Army green is not a color. The Army's initiative to reduce and prevent pollution at its source is called P2 for "pollution prevention. The goals of P2 are to effectively use resources to decrease the generation of pollutants through avoidance, prevention, and reduction. The areas of emphasis for the P2 program are conservation of resources, waste reduction, recycling, and replacing toxic or hazardous materials with less hazardous materials. The following federal, state, and local regulations and requirements, in addition to Presidential Executive Orders guide and direct the P2 initiative.
The Pollution Prevention Act of 1990
Executive Order (EO) 12856, Federal Compliance with Right-to-Know Laws and Pollution Prevention Requirements
EO 13101, Greening the Government Through Waste Prevention, Recycling and Federal Acquisition
EO 13123, Greening the Government Through Efficient Energy Management
EO 13148, Greening the Government Through Leadership in Environmental Management
EO 13149, Greening the Government Through Federal Fleet and Transportation Efficiency
Emergency Planning and Community Right-to-Know Act (EPCRA)
Resource Conservation and Recovery Act (RCRA)
Clean Water Act (CWA)
Safe Drinking Water Act (SDWA)
Clean Air Act (CAA)
The U.S. Code of Federal Regulations
The provisions of P2 impact the Army in three important ways. By reducing pollution on military installations at the source, the initiative can reduce the Army's burden of complying with environmental regulations because the conditions that would cause the environmental laws to be applied to the installations will have been minimized or eliminated. There is simply less to police and less to remedy. Also, when a P2 initiative is successfully implemented, operational costs are reduced. The reduction of waste and the reduction of the generation of pollution save resources across the board and over time. "The Army P2 program focuses on implementing changes in chemicals, equipment, and processes in order to achieve a meaningful cost-effective reduction in the generation of pollution without adversely impacting mission readiness" (USAEC, 2010).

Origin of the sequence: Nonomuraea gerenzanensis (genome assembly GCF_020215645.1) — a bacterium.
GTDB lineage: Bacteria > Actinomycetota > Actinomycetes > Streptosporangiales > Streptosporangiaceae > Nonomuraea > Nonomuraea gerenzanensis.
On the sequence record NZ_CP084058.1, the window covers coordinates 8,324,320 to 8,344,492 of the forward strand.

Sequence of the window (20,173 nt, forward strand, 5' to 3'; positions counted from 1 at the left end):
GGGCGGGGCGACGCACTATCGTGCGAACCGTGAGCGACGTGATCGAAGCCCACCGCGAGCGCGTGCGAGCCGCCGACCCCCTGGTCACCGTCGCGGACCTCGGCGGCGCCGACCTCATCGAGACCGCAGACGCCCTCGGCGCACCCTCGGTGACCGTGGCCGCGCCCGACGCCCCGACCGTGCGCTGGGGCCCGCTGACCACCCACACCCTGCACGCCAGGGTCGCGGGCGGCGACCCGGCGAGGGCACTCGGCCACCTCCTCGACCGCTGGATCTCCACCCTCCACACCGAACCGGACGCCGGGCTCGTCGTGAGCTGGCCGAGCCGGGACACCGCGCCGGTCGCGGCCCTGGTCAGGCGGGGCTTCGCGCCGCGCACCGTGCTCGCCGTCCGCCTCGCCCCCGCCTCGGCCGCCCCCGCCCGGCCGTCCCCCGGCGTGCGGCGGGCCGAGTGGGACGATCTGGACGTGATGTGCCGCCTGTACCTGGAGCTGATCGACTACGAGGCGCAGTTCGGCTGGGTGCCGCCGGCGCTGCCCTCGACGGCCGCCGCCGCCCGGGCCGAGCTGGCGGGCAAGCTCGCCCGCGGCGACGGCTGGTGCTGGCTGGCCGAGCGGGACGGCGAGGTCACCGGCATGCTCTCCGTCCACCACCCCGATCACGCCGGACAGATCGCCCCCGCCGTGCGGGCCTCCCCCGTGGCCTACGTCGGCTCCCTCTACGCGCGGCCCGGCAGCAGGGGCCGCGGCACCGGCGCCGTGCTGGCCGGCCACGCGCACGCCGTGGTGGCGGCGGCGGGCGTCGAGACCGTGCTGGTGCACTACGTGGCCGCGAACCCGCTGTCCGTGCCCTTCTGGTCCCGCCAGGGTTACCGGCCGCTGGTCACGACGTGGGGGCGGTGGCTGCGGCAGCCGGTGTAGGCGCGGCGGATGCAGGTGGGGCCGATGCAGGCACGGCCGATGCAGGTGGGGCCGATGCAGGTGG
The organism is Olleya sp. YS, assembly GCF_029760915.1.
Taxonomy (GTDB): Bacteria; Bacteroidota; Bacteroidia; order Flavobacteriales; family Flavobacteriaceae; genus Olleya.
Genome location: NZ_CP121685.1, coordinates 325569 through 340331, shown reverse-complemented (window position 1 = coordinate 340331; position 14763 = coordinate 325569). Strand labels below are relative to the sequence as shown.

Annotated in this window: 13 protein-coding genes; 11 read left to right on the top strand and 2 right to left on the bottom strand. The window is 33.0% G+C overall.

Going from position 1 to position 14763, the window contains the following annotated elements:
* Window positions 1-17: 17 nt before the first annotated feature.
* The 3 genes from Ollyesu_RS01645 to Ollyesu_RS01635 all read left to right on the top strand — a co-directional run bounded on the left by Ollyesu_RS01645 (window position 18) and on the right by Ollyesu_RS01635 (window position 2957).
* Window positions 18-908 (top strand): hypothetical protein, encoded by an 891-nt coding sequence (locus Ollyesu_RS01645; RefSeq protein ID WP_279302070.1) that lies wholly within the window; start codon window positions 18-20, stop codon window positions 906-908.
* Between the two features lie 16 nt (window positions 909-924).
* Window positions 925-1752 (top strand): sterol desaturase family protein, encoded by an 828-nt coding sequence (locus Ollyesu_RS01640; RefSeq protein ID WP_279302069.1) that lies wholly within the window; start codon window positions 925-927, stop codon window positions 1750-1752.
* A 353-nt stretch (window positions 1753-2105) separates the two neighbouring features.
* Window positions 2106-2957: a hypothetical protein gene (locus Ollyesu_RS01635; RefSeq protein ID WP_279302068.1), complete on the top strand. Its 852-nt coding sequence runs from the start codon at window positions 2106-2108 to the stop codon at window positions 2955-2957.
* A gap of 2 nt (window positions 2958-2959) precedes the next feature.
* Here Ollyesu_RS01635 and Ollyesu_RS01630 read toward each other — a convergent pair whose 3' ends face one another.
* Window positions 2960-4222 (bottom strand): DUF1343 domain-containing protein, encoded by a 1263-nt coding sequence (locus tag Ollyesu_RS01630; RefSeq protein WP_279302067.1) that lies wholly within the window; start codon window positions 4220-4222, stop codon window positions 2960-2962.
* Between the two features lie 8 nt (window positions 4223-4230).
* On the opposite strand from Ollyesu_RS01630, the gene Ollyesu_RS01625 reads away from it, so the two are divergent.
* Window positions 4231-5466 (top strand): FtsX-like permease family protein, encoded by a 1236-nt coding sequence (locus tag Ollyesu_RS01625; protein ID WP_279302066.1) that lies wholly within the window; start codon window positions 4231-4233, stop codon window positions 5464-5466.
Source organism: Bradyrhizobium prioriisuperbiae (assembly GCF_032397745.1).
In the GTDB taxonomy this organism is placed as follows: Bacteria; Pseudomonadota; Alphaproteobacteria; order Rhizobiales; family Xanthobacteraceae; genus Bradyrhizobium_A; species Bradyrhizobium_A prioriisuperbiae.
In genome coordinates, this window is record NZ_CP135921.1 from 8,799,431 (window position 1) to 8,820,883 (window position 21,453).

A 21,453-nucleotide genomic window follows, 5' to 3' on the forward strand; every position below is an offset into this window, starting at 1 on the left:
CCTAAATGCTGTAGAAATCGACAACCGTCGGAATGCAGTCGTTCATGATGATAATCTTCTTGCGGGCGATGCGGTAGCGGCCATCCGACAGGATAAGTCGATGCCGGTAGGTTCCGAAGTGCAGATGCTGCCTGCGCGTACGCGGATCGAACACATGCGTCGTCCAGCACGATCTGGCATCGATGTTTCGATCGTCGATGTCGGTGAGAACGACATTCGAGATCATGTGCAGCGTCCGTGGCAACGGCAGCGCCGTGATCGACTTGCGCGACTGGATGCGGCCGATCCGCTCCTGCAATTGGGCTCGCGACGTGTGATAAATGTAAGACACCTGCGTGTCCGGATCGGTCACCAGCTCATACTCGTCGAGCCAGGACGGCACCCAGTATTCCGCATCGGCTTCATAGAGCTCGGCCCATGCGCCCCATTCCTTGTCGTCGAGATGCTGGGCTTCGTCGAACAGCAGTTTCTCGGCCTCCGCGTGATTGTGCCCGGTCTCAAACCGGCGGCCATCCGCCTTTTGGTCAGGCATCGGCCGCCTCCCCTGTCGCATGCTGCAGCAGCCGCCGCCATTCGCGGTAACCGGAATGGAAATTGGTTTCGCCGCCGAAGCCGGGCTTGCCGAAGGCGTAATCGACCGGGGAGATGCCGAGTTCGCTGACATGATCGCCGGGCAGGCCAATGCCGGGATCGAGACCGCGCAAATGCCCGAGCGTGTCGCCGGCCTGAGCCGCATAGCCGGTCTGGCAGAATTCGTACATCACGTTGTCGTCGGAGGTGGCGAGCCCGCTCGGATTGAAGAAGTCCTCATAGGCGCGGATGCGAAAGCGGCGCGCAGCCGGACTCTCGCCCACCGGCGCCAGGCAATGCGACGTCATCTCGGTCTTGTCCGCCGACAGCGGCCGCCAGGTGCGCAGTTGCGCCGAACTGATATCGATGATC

The Army's implementation of the Environmental Management System (EMS) is enhanced by the P2 (USAEC, 2010). The significant aspects of an installation and their impacts, which are to be addressed through EMS may first be impacted by the P2 initiative, which works at the origin or potential source of environmental impact. Through efforts to address sustainability, installations can employ the fundamental tools provided by P2 to help meet long-term goal and near-term objectives (USAEC, 2010). Some examples provided by USAEC of P2 projects follow:
Paint stripping and coating removal
Emergency Planning and Community Right-to-Know Act (EPCRA) reporting
Fluorescent light recycling
Fuel filter and reuse
Natural gas conversion of boilers
Recycling non-hazardous waste
Weapons cleaning systems
The Navy gets greener. Pentagon expert Jackalyne Pfannenstiel, Assistant Secretary of the Navy for energy, installations, and environment stated that a "great green fleet" will be tested on a trial basis by 2012. The fleet is to include a group of aircraft carriers powered by nuclear and green fuels. In concert with concern for the environment, strategic and tactical concerns are contributing to the Navy's reduction in power usage at installations and the use of smart meters to help gauge future energy use. The Navy is also making changes down range. When motor fuel is moved around on the battlefield, it "incredibly vulnerable" and generates high risk for warriors. Portable solar installations are being deployed down range. Imported oil is being replaced with lower polluting biofuels. In fact, F/A-18 Hornets and helicopters in the Great Green Fleet flying on mixtures of jet fuel and biofuels are anticipated to be fully operational by 2016.
To begin to understand the depth and complexity of meeting the ever changing environmental regulatory and environmental laws to which the DoD must respond, it is worthwhile to examine the news mentions in one issue of the Navy's environmental impact and protection periodical, Currents (2010). The following changes reflect only items of interest from April 9, 2010 through June 25, 2010.
Minimizing Use of Hexavalent Chromium in DoD Systems (DFARS Case 2009-D004) -- Proposed Rule (08-April-10) http://edocket.access.gpo.gov/2010/2010-7262.htm
Clean Air Act Prevention of Significant Deterioration and Title V Greenhouse Gas Tailoring Rule -- Final Rule (03-June-10) http://edocket.access.gpo.gov/2010/2010-11974.htm
Primary NAAQS for Sulfur Dioxide -- Final Rule (22-June-10) http://edocket.access.gpo.gov/2010/2010-13947.htm
Standards of Performance for Stationary Compression Ignition and Spark Ignition Internal Combustion Engines between 10 and 30 Liters per Cylinder (08-June-10) http://edocket.access.gpo.gov/2010/2010-12911.htm
Emission Standards for Commercial and Industrial Solid Waste Incineration -- Proposed Rule (04-June-10) http://edocket.access.gpo.gov/2010/2010-10821.htm
The U.S. Army Environmental Command and the P2 initiative work together to achieve compliance with environmental regulations. The quotidian interactions are listed below exactly as written on the USAEC Website.
Integrating P2 into all compliance programs (air management, drinking water management, EPCRA implementation, hazardous waste management, integrated solid waste management, storage tank and…[continue]